01-03-2010, 12:20 PM
Great looking knife, Les. Could you explain what the stuff is for us un-educated dolts?

Hopefully someone that knows more about it will chime in... It's a combination of niobium and copper.

I understand it to be some scrap from some fancy super collider atom smasher thingy. It starts out in alike 2-3 inch round and they have to waterjet and then forge it down, so that is why it's so expensive. It's in the same price range as mosaic damascus.


01-03-2010, 02:29 PM
Those are sweet looking knives Man!! Now educate me on what Stellite is?? I seen that stuff that Chad Nichols had laminated looked pretty sweet!

Les George
01-03-2010, 05:39 PM
Stellite 6K is what this knife is. There are different kinds of stellite but the favored one is 6K, for the most part...

Stellite alloy is a completely non-magnetic (http://en.wikipedia.org/wiki/Magnetism) and corrosion-resistant (http://en.wikipedia.org/wiki/Corrosion) cobalt alloy. There are a number of Stellite alloys, with various compositions optimised for different uses. Information is available from the manufacturer, Deloro Stellite, outlining the composition of a number of Stellite alloys and their intended applications. The alloy currently most suited for cutting tools, for example, is Stellite 100, because this alloy is quite hard, maintains a good cutting edge even at high temperature, and resists hardening (http://en.wikipedia.org/wiki/Hardening_%28metallurgy%29) and annealing (http://en.wikipedia.org/wiki/Annealing_%28metallurgy%29) due to heat. Other alloys are formulated to maximize combinations of wear resistance (http://en.wikipedia.org/wiki/Wear_resistance), corrosion resistance, or ability to withstand extreme temperatures.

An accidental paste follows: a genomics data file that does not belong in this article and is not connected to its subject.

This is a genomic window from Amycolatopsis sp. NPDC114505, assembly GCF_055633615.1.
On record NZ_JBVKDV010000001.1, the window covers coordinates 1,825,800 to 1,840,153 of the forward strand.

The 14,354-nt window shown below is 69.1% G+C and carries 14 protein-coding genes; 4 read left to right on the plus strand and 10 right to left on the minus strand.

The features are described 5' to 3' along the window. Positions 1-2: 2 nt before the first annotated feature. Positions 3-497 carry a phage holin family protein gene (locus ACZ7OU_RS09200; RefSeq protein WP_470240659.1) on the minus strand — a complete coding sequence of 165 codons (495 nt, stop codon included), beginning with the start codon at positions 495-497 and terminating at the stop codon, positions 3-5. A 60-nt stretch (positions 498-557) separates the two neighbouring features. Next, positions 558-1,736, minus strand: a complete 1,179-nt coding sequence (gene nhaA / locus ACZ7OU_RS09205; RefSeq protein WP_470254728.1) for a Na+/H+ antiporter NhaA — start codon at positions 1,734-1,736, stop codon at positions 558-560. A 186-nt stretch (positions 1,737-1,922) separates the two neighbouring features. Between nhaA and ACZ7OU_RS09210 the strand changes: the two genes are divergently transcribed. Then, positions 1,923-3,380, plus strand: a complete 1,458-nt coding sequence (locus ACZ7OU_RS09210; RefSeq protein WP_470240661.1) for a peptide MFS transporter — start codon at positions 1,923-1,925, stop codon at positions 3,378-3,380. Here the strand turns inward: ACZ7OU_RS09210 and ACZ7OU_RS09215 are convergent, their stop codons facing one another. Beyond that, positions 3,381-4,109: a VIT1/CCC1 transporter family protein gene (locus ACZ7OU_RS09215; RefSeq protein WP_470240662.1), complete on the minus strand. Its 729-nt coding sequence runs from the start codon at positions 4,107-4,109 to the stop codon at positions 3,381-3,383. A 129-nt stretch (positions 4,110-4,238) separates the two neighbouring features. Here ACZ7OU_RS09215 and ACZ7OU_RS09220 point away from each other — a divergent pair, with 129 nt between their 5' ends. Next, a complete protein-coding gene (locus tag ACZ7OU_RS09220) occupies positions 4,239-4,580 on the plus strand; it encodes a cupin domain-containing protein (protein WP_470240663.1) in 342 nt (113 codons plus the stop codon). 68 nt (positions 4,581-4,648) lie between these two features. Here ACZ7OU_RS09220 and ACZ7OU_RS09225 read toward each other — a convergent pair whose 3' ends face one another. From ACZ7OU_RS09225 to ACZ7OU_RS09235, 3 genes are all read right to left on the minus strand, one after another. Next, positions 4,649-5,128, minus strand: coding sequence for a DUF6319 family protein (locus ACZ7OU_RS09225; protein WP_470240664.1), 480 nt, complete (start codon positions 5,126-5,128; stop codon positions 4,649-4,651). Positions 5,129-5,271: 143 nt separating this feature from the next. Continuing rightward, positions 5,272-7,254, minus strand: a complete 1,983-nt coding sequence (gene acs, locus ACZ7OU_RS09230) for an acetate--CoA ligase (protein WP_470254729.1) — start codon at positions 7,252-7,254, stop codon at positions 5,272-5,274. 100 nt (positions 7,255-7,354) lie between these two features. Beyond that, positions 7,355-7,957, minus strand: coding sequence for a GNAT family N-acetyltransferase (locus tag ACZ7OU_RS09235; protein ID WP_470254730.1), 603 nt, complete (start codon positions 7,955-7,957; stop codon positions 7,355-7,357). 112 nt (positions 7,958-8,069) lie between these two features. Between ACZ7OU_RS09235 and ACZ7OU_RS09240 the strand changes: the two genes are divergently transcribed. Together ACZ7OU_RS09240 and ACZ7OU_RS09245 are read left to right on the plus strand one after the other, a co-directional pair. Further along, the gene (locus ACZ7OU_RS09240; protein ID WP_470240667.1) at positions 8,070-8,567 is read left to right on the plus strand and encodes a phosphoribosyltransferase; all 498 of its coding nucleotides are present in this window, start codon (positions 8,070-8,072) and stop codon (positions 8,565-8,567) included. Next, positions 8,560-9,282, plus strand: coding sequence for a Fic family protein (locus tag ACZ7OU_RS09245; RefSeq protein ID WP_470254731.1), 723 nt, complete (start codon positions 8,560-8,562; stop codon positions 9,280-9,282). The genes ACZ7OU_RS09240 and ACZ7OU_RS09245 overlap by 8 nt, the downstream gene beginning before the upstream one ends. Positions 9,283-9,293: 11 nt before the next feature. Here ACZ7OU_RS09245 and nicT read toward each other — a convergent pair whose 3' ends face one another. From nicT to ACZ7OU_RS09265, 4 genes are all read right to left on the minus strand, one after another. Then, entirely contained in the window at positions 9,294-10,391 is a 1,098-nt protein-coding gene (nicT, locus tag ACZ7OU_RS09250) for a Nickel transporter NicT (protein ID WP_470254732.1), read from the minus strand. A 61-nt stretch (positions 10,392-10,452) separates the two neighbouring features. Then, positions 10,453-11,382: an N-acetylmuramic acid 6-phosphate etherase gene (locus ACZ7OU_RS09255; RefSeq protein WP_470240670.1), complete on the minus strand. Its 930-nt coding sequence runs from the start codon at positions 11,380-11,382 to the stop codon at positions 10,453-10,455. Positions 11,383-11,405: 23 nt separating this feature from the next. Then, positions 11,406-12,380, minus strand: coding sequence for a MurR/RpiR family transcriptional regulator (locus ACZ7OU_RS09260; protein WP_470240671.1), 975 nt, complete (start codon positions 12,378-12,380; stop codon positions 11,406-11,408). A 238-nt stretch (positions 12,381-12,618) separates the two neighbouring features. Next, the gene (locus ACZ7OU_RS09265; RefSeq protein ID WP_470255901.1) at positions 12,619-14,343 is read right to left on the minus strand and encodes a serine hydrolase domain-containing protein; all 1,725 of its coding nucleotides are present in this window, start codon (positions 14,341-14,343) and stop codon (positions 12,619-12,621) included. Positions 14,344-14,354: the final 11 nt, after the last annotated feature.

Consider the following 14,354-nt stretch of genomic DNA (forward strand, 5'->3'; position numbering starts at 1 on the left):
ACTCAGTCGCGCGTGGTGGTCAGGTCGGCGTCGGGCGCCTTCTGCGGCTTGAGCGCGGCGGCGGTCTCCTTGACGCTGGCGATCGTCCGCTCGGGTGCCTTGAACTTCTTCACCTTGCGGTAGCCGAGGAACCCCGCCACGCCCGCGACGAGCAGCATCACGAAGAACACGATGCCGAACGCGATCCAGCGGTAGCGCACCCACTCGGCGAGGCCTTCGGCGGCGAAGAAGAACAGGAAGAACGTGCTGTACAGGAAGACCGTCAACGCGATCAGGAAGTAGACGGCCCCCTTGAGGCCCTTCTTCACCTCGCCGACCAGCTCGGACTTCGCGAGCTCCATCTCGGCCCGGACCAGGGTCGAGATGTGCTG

Stellite alloys display astounding hardness (http://en.wikipedia.org/wiki/Hardness_%28materials_science%29) and toughness (http://en.wikipedia.org/wiki/Toughness), and are also usually very resistant to corrosion. Stellite alloys are so hard that they are very difficult to machine (http://en.wikipedia.org/wiki/Machining), and anything made from them is, as a result, very expensive. Typically a Stellite part will be very precisely cast (http://en.wikipedia.org/wiki/Casting_%28metalworking%29) so that only minimal machining will be necessary. Machining of Stellite is more often done by grinding (http://en.wikipedia.org/wiki/Grinding_machine), rather than by cutting. Stellite alloys also tend to have extremely high melting points (http://en.wikipedia.org/wiki/Melting_point) due to the cobalt and chromium content.

Denny Eller
01-03-2010, 06:54 PM
Thank you for the explanation, Les. They sure do combine to make one stunning folder.

01-03-2010, 08:18 PM
Thanks a ton Les! I had no idea what the heck it was, but that helped a ton.

01-04-2010, 01:20 AM
The multi patterned type of superconducting materials is usually a composite of Niobium-53%/Ti-47% alloy rods all bundled together in a matrix of pure copper. There a TONS of patterns too , depending on how its been cut up for resale.

The pattern is changed by the orientation of the cut surface.